So I think that my house needs to be given a purpose. It needs direction of its own, and the energy to resist the expectations of anybody who isn't Me. It's My house, dammit. As I contemplated how to do this, Sretya seemed to come back out of the mists. Of course - homes are her thing. In hindsight, that's probably why she didn't want to be involved in my recent spellwork that opened the door for Odin coming into my life. It was to help something that was outside my home, and outside my household. Duh.

Anyway, that's why I need the only altar I have, back. Odin is here, so with his and Sretya's approval, I'll include him in the ritual, In fact, with the approval of all three, I'll include Hela, Odin, and Sretya, each for their own reasons. But, Sretya is the power behind this upcoming work. Hela and Odin are there for me, in their ways, but Sretya is there for the home. The altar will need to reflect that. And Odin needs his own. Maybe Hela does too - I'll ask.

Once I complete this work, I'll get back to working on learning the tarot and the 78 days project, and re-learning the runes.

I'll keep you posted.

09 November 2012

Working with Woden

hmm, yes, so... I've been busy, the past few days. Catching up on my life.
The new meds are working... Is this what "normal" feels like?


I'll tell you a story, the most important one of the last few days.

It's about Odin.
Actually, it's about how I came to Odin.

I had decided to do some Work.
And by Work, I mean a spell, but I don't like the word "spell" because there are too many connotations which make the word inaccurate for what I'm trying to communicate. This has nothing to do with me demanding anything from the universe, or trying to mold it to my will, or blue fire coming from... wherever. This is about me asking the assistance of the Energies around me. It's more like a prayer, but less passive.

I came to the idea for this work when I was faced with a loved one's problem to which I could see no way of helping directly. I asked my oracle cards - and was inspired to use them in a Working, to ask them to guide this person and help resolve the situation. So I got permission from the person to do this, and then figured out the details of how.

Six animals from my deck immediately jumped out at me as being the  right ones for this task. Then, as I puzzled over how I would conduct the ritual, I realized I wanted to ask one of my deities for help with this, too. I don't usually do a ton of deity work outside of my own internal pathworking, but it felt right. Since the two deities I have worked with most over the past couple years are Sretya and Hela, I thought of them first.

I dismissed the idea of asking Hela pretty quickly. I didn't want her deciding that this person was better off by shedding the source of the problem rather than working through it - that would have caused far more hardship; her help can sometimes be more brutal than what I was hoping to achieve.

Sretya was a logical choice, with her talent for finding the happy side of fate, but... she felt very distant, as I mulled the question around in my mind. So I thought some more. Was it wise to ask a goddess for help when she felt like she didn't want to be involved?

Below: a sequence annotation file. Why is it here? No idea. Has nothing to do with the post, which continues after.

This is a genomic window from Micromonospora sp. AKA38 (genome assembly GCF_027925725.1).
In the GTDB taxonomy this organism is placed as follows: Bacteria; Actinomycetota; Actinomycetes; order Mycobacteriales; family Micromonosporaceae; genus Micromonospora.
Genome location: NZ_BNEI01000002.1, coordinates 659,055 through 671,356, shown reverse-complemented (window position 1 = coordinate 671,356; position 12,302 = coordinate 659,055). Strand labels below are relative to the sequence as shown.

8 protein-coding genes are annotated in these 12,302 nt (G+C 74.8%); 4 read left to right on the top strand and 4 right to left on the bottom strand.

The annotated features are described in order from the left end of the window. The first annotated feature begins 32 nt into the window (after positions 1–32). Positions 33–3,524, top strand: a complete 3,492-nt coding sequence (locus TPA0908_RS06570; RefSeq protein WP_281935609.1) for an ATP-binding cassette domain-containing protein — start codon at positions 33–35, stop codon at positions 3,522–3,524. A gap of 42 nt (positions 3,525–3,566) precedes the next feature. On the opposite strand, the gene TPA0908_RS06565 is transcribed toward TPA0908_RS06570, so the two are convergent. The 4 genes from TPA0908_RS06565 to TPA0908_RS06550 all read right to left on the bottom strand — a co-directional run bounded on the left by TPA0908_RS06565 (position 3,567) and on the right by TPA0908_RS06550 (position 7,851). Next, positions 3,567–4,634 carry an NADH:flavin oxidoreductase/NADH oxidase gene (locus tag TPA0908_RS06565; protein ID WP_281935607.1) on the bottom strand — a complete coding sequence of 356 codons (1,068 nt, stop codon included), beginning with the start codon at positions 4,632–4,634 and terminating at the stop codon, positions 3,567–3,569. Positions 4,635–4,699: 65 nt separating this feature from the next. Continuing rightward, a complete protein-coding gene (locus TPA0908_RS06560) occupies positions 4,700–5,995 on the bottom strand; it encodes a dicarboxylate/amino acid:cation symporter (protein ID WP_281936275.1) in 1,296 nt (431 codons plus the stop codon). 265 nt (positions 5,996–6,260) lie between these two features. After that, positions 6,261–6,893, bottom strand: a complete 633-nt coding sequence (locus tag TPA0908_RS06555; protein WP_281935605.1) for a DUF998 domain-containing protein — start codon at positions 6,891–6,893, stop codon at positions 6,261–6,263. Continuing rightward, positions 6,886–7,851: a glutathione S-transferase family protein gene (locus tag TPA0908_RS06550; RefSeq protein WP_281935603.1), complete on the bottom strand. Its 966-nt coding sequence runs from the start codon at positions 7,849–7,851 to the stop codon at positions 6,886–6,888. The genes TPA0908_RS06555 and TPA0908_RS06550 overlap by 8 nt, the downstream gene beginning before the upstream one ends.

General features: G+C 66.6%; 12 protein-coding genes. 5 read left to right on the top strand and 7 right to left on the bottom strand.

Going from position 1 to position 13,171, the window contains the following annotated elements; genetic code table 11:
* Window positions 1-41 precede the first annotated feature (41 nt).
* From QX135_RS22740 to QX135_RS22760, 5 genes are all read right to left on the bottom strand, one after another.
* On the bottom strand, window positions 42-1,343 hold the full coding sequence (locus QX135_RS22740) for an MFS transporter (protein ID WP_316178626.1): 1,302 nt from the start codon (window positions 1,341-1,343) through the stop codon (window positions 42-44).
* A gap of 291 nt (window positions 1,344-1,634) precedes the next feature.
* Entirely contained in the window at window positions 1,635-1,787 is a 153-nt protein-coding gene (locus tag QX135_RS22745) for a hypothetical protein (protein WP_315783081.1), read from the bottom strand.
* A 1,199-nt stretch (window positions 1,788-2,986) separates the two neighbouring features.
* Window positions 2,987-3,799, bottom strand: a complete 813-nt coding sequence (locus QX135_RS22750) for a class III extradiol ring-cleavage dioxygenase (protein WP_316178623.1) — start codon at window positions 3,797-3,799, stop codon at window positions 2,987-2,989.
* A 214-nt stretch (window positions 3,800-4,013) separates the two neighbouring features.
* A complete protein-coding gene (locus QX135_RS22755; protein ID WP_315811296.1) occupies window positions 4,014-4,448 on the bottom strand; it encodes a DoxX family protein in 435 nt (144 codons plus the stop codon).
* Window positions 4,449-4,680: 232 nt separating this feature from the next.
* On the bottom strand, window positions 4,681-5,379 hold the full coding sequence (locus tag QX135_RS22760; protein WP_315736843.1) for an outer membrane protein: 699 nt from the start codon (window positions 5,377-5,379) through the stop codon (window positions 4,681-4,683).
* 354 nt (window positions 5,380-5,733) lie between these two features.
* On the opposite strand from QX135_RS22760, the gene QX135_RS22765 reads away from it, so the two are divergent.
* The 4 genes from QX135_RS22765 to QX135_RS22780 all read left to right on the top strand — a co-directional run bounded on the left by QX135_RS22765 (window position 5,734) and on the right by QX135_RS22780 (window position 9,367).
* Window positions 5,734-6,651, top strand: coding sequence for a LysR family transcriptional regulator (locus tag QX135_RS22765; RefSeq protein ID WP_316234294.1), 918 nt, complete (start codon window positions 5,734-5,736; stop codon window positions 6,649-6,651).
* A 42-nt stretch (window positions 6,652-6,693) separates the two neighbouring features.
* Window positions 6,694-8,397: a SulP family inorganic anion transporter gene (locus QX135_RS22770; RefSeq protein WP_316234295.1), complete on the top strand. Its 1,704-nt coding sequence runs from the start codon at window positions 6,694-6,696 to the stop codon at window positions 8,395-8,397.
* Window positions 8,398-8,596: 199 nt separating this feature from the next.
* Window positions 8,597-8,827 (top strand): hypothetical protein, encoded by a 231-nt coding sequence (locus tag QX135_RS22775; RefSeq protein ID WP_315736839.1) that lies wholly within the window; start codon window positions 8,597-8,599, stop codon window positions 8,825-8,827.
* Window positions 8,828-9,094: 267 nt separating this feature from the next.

I don't remember where the inspiration came from, exactly, but somehow Odin came to mind.

Now, it's important to know that I've really never worked with Odin. Sure he was called on in some of the rituals I participated in when I was involved with a military open circle that leaned heavily toward Heathenism, but a) that was in 2008, and b) those rituals were holiday celebrations, not "working" rituals. As any pagan who has hung around for a year or two, and especially as one who has made even a cursory study of the runes, I'm familiar with Odin's story. But I'm using "familiar" as the military does: I would recognize it from 50 meters, but don't ask me any nitty-gritty details. So when it occurred to me to work with Odin on this, I was confronted with a couple more questions that had to be answered before I did anything else.

1. Is it rude/inappropriate/somehow-not-good to ask a god for help the very first time you work with them?
My instinct said Yes.

2. I was planning on working with my oracle cards, and I felt they were essential to this Work; would Odin, who gave us runes, be offended by the use of a different system in a ritual requesting his aid?
That worried me.

So I researched, and read blogs (Galina Krasskova's blog, Gangleri's Grove, was particularly helpful, especially since she just began a series focusing on Odin, and she knows her stuff). In the end, it was (divine?) inspiration that provided the answer. I realized, in a "dug" moment, that I should ask Odin via the runes. So I did.

I picked up my rune bag, which has been relatively ignored for too long, and asked, "What will result, if I ask for your [Odin's] help with this Working [which includes my oracle cards and would be our first together]. Then I reached into the bag and blindly pulled out Ehwaz.

Image from this site:
The image was the best part of the site.
I recalled that Ehwaz was something about togetherness... I found and opened my copy of Taking Up the Runes (by Diana L. Paxson; it's my go-to book for runes). Opened it with the intent to flip through until I found Ehwas... no need to flip: it opened to that page.

This is what I read:

"Meaning: Horse... Horses are also associated with Odin... Thorrson explains the meaning of Ehwaz as symbiosis between partners - man/horse, man/woman, for example - or opposites working together harmoniously toward a single goal." (page 196-197) Further reading confirmed my initial impression: this was as strong an affirmative as I could have hoped for.